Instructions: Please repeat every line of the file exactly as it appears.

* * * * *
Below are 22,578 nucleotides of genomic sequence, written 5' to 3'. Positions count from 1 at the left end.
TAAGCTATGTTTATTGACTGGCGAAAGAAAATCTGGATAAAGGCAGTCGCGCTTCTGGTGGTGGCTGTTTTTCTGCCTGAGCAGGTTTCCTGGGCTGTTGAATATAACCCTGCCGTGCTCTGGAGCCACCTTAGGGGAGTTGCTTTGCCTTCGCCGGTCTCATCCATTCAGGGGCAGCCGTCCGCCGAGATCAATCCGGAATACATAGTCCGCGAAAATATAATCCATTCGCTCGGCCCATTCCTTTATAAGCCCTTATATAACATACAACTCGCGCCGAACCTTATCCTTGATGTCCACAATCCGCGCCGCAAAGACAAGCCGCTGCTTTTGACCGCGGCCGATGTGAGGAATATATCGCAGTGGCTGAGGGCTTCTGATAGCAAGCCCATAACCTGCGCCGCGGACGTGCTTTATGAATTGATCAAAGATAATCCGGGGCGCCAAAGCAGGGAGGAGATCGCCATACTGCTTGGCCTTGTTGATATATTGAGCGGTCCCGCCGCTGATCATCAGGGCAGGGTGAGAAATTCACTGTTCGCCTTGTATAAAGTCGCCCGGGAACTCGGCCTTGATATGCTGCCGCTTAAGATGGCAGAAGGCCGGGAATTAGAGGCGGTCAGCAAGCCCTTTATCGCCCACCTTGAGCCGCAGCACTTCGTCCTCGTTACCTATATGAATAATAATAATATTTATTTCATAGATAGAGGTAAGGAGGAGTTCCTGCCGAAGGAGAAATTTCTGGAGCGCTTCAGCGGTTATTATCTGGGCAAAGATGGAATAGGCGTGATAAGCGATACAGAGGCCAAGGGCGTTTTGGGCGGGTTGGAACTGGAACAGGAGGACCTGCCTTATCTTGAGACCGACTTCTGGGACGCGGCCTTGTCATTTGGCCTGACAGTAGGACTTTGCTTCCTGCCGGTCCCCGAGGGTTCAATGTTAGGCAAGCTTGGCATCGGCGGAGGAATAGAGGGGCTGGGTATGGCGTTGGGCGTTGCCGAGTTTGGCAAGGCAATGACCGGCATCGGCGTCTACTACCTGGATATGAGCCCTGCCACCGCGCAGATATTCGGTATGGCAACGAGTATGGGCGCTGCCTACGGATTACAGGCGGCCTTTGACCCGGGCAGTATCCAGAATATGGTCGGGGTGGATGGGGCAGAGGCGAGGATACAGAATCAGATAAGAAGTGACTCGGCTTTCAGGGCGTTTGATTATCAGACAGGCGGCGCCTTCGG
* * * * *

Below are 22,578 nucleotides of genomic sequence, written 5' to 3'. Positions count from 1 at the left end.
TAAGCTATGTTTATTGACTGGCGAAAGAAAATCTGGATAAAGGCAGTCGCGCTTCTGGTGGTGGCTGTTTTTCTGCCTGAGCAGGTTTCCTGGGCTGTTGAATATAACCCTGCCGTGCTCTGGAGCCACCTTAGGGGAGTTGCTTTGCCTTCGCCGGTCTCATCCATTCAGGGGCAGCCGTCCGCCGAGATCAATCCGGAATACATAGTCCGCGAAAATATAATCCATTCGCTCGGCCCATTCCTTTATAAGCCCTTATATAACATACAACTCGCGCCGAACCTTATCCTTGATGTCCACAATCCGCGCCGCAAAGACAAGCCGCTGCTTTTGACCGCGGCCGATGTGAGGAATATATCGCAGTGGCTGAGGGCTTCTGATAGCAAGCCCATAACCTGCGCCGCGGACGTGCTTTATGAATTGATCAAAGATAATCCGGGGCGCCAAAGCAGGGAGGAGATCGCCATACTGCTTGGCCTTGTTGATATATTGAGCGGTCCCGCCGCTGATCATCAGGGCAGGGTGAGAAATTCACTGTTCGCCTTGTATAAAGTCGCCCGGGAACTCGGCCTTGATATGCTGCCGCTTAAGATGGCAGAAGGCCGGGAATTAGAGGCGGTCAGCAAGCCCTTTATCGCCCACCTTGAGCCGCAGCACTTCGTCCTCGTTACCTATATGAATAATAATAATATTTATTTCATAGATAGAGGTAAGGAGGAGTTCCTGCCGAAGGAGAAATTTCTGGAGCGCTTCAGCGGTTATTATCTGGGCAAAGATGGAATAGGCGTGATAAGCGATACAGAGGCCAAGGGCGTTTTGGGCGGGTTGGAACTGGAACAGGAGGACCTGCCTTATCTTGAGACCGACTTCTGGGACGCGGCCTTGTCATTTGGCCTGACAGTAGGACTTTGCTTCCTGCCGGTCCCCGAGGGTTCAATGTTAGGCAAGCTTGGCATCGGCGGAGGAATAGAGGGGCTGGGTATGGCGTTGGGCGTTGCCGAGTTTGGCAAGGCAATGACCGGCATCGGCGTCTACTACCTGGATATGAGCCCTGCCACCGCGCAGATATTCGGTATGGCAACGAGTATGGGCGCTGCCTACGGATTACAGGCGGCCTTTGACCCGGGCAGTATCCAGAATATGGTCGGGGTGGATGGGGCAGAGGCGAGGATACAGAATCAGATAAGAAGTGACTCGGCTTTCAGGGCGTTTGATTATCAGACAGGCGGCGCCTTCGG